Crop diversity allows us to increase farm productivity by helping us better manage disease through using disease resistant cultivars, improve individual variety yields, focus on those plant attributes that consumer’s desire (we do not plant any GMO seed/stock) and by promoting health soils.

3. Commit to becoming a minimal tillage Farm

In a few words we avoid routinely tearing up the ground. It is virtually impossible to maintain healthy soils and annually till our fields. We have developed a series of permanent plots with permanent beds where we grow berries, apples pears etc, hops, perennial vegetables such as asparagus and rhubarb, and our three acre market garden where we do not need to use heavy equipment to maintain fertility nor to harvest. The only area we still use the heavier equipment is in the cornfield and even there we have drastically reduced the amount of tillage.

4. Follow a comprehensive Integrated Pest Management Plan (“IPM”)

We only use biological cultural, mechanical and bio-chemical controls and only those products approved for use on organic farms. We consider a pest to be any plant, animal, insect, bacteria, virus or fungus causing disease that interferes with the plants we grow on our farm, damages our homes or other structures, or impacts our and/or our animals health and well being. Our IPM focuses on long- term prevention. By paying attention and researching the environmental factors affecting a pest, we tailor our plan to create unfavorable conditions and reduce the possibility of future outbreaks. This goes to the very heart of how we operate the farm, as our IMP Plan does not seek to eradicate the pest but rather by using the least harmful (to ourselves, other farm life andour customers) option we reduce the pest pressure to an acceptable level.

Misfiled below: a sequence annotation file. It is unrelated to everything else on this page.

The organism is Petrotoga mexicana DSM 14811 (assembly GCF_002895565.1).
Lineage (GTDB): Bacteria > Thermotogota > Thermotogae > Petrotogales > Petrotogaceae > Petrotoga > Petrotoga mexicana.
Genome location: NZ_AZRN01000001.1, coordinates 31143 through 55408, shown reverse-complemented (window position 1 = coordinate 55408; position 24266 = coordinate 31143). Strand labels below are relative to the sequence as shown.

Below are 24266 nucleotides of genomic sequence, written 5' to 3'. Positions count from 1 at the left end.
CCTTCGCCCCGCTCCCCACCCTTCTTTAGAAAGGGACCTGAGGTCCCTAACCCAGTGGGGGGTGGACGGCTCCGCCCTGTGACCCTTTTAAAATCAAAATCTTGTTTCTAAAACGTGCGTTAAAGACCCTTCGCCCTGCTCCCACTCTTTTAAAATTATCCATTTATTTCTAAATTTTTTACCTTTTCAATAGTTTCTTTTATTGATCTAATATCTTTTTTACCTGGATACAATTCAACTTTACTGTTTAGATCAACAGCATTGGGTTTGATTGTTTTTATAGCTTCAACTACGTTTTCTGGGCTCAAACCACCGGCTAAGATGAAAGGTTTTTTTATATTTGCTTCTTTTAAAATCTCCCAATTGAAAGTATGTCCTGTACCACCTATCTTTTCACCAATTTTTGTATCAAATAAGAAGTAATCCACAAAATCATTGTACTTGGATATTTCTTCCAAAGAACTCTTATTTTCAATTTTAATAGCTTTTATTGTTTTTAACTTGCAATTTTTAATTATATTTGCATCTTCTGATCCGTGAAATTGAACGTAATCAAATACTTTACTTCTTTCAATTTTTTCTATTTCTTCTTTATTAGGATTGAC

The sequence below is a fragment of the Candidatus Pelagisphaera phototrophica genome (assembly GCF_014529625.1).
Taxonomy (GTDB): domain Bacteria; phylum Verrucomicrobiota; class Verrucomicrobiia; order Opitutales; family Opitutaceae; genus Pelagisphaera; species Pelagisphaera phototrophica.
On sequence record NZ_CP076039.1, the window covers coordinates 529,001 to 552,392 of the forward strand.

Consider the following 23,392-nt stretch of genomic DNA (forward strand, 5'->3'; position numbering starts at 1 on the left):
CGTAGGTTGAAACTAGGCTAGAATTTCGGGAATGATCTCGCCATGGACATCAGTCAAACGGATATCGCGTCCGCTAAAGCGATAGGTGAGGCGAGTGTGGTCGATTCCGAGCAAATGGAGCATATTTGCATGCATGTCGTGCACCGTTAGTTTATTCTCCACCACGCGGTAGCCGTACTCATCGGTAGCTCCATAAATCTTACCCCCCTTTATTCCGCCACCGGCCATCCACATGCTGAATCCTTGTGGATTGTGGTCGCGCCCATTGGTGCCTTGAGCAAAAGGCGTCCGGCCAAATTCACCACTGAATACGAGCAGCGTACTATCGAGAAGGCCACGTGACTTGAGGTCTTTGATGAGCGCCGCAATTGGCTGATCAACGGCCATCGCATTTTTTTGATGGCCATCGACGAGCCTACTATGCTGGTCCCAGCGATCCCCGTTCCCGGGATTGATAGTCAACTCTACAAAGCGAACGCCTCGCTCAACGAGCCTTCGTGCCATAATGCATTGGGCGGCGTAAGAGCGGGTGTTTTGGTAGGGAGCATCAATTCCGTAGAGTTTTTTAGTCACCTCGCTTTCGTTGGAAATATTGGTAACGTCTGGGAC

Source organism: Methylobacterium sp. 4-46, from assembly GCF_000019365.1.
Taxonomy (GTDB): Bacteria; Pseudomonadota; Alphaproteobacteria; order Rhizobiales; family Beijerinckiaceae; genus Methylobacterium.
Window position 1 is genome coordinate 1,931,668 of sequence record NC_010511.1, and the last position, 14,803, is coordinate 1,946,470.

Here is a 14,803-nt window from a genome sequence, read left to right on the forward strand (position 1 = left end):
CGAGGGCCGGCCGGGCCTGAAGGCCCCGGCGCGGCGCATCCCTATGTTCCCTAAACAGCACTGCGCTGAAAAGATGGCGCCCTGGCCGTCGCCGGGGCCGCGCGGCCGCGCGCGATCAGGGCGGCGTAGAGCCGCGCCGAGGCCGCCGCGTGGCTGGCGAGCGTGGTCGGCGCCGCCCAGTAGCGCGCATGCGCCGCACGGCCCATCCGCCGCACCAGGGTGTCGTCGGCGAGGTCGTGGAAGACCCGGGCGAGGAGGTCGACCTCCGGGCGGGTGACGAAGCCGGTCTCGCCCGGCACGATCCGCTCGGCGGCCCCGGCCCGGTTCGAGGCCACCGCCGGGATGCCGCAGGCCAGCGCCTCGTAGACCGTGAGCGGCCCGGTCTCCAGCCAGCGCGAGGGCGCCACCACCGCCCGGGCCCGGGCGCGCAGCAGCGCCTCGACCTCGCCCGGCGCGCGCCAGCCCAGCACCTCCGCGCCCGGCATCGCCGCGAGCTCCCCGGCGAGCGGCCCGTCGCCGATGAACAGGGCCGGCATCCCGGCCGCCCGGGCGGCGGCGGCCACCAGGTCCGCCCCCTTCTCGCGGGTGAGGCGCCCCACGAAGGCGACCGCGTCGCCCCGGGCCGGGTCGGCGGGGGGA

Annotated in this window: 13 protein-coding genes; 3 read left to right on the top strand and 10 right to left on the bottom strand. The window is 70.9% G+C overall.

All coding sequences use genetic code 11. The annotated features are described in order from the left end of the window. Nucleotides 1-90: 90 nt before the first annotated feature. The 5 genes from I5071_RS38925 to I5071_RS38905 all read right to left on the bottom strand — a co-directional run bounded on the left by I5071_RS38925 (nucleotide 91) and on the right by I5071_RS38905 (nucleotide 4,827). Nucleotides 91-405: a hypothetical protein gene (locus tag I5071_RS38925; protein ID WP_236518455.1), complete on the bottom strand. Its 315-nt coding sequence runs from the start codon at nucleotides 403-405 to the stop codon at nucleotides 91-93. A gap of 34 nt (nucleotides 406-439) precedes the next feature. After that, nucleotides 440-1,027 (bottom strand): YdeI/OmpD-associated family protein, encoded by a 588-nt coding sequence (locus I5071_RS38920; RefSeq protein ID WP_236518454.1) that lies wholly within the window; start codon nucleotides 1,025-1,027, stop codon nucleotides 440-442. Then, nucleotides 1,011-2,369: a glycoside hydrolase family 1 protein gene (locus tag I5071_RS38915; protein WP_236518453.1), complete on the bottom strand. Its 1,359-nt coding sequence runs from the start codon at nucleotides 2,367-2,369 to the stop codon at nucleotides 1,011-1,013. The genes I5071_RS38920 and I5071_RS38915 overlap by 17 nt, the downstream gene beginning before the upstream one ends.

5. Develop sustainable post harvest practices

We engage in a number of practices to make our harvest of the things we grow as efficient as possible. We begin by quickly harvesting ripe or in some cases pre-ripe produce and rapidly removing field heat that hastens spoilage. We have a dedicated wash area that we can quickly clean applicable produce. We have designed our produce storage to operate at minimal electrical draw as compared to conventional refrigeration. We reduce overall food waste, which is estimated by the USDA at $160 billion dollars or about 35% of the available food supply by coordinating our availability with the local food bank. We developed our on-farm market and expanding what we offer to pull customers onto the farm versus pushing our produce off the farm. We use only recyclable and/or compostable packaging. Whatever waste we do generate on the farm we compost.

We use the farm as our farmers market and other than providing food to a handful of restaurants we only sell through the farm. Market gardening is growing better, in lieu of bigger and our model uses the entire farm to produce value – making the farm work for us as opposed to us working for the farm. The farm and our commitment to sustainable agriculture is the real thing of value not what we produce as you can get a tomato anywhere. You can only get a Sweet Hill Farm tomato here.

Lastly, the USDA standards outline a variety of necessities for creating and maintaining an organic agricultural system. These include methods for farmers to preserve natural resources and biodiversity, support animal health and welfare, use only approved materials, and pass regular onsite inspections and certification requirements.

We are not yet a USDA certified organic farm but that is certainly in our future. We believed that an immediate pursuit of organic certification was imprudent given our lack of experience with farming in general and this farm in particular – we needed to walk before we could run. While we have adopted organic practices we are not a USDA certified organic farm.

Similar to our investments in our, orchard, our berry fields and our hops the economic benefits from converting to organic farm production systems will not be visible for several years yet we remain committed to pursuing USDA organic certification.